Bloemencorso Zundert

From Wikipedia, the free encyclopedia
Jump to navigation Jump to search
Winning float at Bloemencorso Zundert 2002

Bloemencorso Zundert is the largest flower parade in the world entirely made by volunteers[1]. The parade takes place on the first Sunday of September, in the small town of Zundert in The Netherlands. The floats are large artworks made of steel wire, cardboard, papier-mâché and flowers. In the Bloemencorso Zundert, only dahlias are used to decorate the objects and it takes thousands of them just to cover one float. Around 8 million dahlias are needed for the entire corso. Of these, around 6 million are cultivated in Zundert[2]. It was founded in 1936.

The huge floats are made by twenty different hamlets and each of them consists of hundreds of builders, aged 1 to 100, who are all equally crazy about the bloemencorso. The older members of the hamlet are often responsible for planting and growing the dahlias, while the younger ones build the float in large temporary tents that are built exclusively for the event.

The bloemencorso is also a competition. A professional and independent jury decides which float is the most beautiful and which hamlet will be crowned the winner of that year.

The Netherlands ratified the Unesco Convention for the Protection of Intangible Cultural Heritage on 15 May 2012[3]. This ratification was publicly announced during the parade on 2 September 2012 by State Secretary Halbe Zijlstra. On 13 October 2012, the first traditions were published on the national inventory. The first Dutch tradition on the national inventory is the Bloemencorso Zundert[4].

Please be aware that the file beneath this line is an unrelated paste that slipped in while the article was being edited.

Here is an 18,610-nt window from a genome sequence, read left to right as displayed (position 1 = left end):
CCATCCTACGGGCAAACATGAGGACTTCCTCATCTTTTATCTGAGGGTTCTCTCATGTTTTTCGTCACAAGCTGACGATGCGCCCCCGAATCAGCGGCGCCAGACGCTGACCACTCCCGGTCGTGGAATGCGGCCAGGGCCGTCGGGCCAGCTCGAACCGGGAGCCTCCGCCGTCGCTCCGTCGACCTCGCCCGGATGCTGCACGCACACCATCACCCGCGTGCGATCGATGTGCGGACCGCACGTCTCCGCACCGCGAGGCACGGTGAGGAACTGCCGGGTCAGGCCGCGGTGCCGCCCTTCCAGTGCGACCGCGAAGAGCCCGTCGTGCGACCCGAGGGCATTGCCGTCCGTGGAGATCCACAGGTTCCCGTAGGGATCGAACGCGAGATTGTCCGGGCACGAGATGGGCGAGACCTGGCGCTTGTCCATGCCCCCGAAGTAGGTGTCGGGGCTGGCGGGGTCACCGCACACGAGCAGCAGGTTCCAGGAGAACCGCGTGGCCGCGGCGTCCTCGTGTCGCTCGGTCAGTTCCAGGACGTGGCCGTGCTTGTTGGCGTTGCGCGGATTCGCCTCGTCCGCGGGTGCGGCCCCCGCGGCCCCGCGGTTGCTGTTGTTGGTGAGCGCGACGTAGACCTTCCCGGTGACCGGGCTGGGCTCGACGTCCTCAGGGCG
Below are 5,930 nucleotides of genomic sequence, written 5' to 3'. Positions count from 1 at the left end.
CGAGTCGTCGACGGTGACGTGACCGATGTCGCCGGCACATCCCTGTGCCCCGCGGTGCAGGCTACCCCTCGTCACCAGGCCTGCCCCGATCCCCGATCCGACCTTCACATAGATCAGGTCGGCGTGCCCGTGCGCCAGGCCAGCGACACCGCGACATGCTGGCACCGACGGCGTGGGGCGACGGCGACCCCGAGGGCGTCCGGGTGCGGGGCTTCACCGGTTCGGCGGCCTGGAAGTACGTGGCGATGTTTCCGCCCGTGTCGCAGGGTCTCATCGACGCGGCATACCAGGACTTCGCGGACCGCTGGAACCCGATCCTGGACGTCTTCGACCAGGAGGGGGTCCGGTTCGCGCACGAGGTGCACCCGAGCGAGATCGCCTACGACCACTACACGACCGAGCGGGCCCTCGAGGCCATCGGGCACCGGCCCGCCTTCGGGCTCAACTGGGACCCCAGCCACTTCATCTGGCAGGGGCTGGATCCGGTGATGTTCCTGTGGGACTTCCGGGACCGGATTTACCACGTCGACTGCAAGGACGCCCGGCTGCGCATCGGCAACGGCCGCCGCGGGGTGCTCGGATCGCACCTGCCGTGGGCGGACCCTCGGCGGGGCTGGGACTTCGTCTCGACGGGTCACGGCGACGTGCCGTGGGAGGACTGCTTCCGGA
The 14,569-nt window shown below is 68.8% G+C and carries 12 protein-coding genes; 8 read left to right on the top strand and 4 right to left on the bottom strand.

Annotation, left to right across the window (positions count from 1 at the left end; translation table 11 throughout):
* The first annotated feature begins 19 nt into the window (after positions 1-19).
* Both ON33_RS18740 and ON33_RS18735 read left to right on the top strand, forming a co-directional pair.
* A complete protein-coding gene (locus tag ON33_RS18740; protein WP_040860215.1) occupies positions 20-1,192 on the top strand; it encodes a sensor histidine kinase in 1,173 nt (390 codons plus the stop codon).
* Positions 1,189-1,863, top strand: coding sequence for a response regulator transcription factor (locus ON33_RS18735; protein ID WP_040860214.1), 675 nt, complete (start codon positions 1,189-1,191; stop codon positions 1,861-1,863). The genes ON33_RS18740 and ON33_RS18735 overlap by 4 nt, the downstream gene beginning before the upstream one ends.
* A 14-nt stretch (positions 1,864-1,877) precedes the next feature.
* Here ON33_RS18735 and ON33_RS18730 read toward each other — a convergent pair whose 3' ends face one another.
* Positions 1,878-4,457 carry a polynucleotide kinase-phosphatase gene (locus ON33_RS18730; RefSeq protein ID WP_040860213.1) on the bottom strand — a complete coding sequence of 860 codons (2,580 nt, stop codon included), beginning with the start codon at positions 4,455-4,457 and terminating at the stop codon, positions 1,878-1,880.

Social element and hamlets[edit]

Building a float for the corso is mainly a social event. Builders of all ages work side by side for over three months to get the float of their hamlet ready on time. It has to be as perfect as possible in order to win the competition.

The Bloemencorso Zundert is mainly a social event. The photo shows a large group of people preparing the dahlias by putting pins through the flowers so they can be applied to the float.

The parade itself takes place on the first Sunday of September, but the members of the hamlets work on their floats all summer. The tents are put up in May or June and from then on the volunteers put all their effort in creating the giant artworks. The last three days before the actual parade are the most stressful. Because the flowers have to be fresh, the hamlets can only start applying the dahlias on the floats on the Thursday before the parade. If necessary, the builders will work day and night to have their float ready on Sunday.

Most people in Zundert will happily give up their days off to work on the float. For these days they use the term Corsokoorts (Corso-fever).[5] The social cohesion that comes from building it is very important. A hamlet is like a family where everyone knows each other and everyone is welcome. After a long evening working on the float people drink a beer together and most hamlets organize all kinds of other activities like song contests and barbecues.

For years, seventeen hamlets participated in the corso. In recent years, three more decided to enter the competition. Building a float costs a lot of money-- Around 15.000 to 20.000 euros per float, and hundreds of people are needed. Now there are twenty hamlets competing in Bloemencorso Zundert. They are:

  • Achtmaal
  • De Berk
  • De Lent
  • Helpt Elkander
  • 't Kapelleke
  • Klein Zundert
  • Klein-Zundertse Heikant
  • Laarheide
  • Laer-Akkermolen
  • Markt
  • Molenstraat
  • Poteind
  • Raamberg
  • Stuivezand
  • 't Stuk
  • Rijsbergen
  • Schijf
  • Tiggelaar
  • Veldstraat
  • Wernhout

See also[edit]

External links[edit]